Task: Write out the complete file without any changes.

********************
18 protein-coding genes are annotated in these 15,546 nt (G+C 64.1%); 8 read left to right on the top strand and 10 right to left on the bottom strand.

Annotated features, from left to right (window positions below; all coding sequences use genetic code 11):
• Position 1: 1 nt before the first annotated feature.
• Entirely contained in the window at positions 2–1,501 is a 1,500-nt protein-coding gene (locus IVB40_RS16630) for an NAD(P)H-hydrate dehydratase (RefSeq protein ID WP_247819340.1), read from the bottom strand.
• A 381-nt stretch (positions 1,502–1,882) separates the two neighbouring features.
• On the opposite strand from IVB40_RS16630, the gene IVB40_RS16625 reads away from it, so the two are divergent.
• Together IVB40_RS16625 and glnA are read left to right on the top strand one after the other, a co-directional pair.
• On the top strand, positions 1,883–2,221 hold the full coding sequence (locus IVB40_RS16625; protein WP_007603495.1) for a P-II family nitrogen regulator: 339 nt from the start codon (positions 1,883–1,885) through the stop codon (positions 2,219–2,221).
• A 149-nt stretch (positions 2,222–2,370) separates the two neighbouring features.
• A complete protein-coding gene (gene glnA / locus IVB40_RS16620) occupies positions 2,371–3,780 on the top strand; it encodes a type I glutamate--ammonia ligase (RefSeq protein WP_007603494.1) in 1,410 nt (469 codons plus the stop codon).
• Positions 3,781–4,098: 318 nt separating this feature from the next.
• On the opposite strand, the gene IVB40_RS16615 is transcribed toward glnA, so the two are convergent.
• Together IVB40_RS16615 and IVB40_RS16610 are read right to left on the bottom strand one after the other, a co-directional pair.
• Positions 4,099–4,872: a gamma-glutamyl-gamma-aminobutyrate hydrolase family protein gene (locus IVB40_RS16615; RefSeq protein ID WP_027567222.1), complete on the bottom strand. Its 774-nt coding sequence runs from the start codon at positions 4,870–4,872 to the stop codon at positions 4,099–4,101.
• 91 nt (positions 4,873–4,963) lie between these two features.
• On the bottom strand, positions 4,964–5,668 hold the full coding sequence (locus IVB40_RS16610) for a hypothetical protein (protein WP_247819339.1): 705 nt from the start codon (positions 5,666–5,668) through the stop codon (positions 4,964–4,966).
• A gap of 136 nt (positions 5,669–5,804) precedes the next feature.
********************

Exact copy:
18 protein-coding genes are annotated in these 15,546 nt (G+C 64.1%); 8 read left to right on the top strand and 10 right to left on the bottom strand.

Annotated features, from left to right (window positions below; all coding sequences use genetic code 11):
• Position 1: 1 nt before the first annotated feature.
• Entirely contained in the window at positions 2–1,501 is a 1,500-nt protein-coding gene (locus IVB40_RS16630) for an NAD(P)H-hydrate dehydratase (RefSeq protein ID WP_247819340.1), read from the bottom strand.
• A 381-nt stretch (positions 1,502–1,882) separates the two neighbouring features.
• On the opposite strand from IVB40_RS16630, the gene IVB40_RS16625 reads away from it, so the two are divergent.
• Together IVB40_RS16625 and glnA are read left to right on the top strand one after the other, a co-directional pair.
• On the top strand, positions 1,883–2,221 hold the full coding sequence (locus IVB40_RS16625; protein WP_007603495.1) for a P-II family nitrogen regulator: 339 nt from the start codon (positions 1,883–1,885) through the stop codon (positions 2,219–2,221).
• A 149-nt stretch (positions 2,222–2,370) separates the two neighbouring features.
• A complete protein-coding gene (gene glnA / locus IVB40_RS16620) occupies positions 2,371–3,780 on the top strand; it encodes a type I glutamate--ammonia ligase (RefSeq protein WP_007603494.1) in 1,410 nt (469 codons plus the stop codon).
• Positions 3,781–4,098: 318 nt separating this feature from the next.
• On the opposite strand, the gene IVB40_RS16615 is transcribed toward glnA, so the two are convergent.
• Together IVB40_RS16615 and IVB40_RS16610 are read right to left on the bottom strand one after the other, a co-directional pair.
• Positions 4,099–4,872: a gamma-glutamyl-gamma-aminobutyrate hydrolase family protein gene (locus IVB40_RS16615; RefSeq protein ID WP_027567222.1), complete on the bottom strand. Its 774-nt coding sequence runs from the start codon at positions 4,870–4,872 to the stop codon at positions 4,099–4,101.
• 91 nt (positions 4,873–4,963) lie between these two features.
• On the bottom strand, positions 4,964–5,668 hold the full coding sequence (locus IVB40_RS16610) for a hypothetical protein (protein WP_247819339.1): 705 nt from the start codon (positions 5,666–5,668) through the stop codon (positions 4,964–4,966).
• A gap of 136 nt (positions 5,669–5,804) precedes the next feature.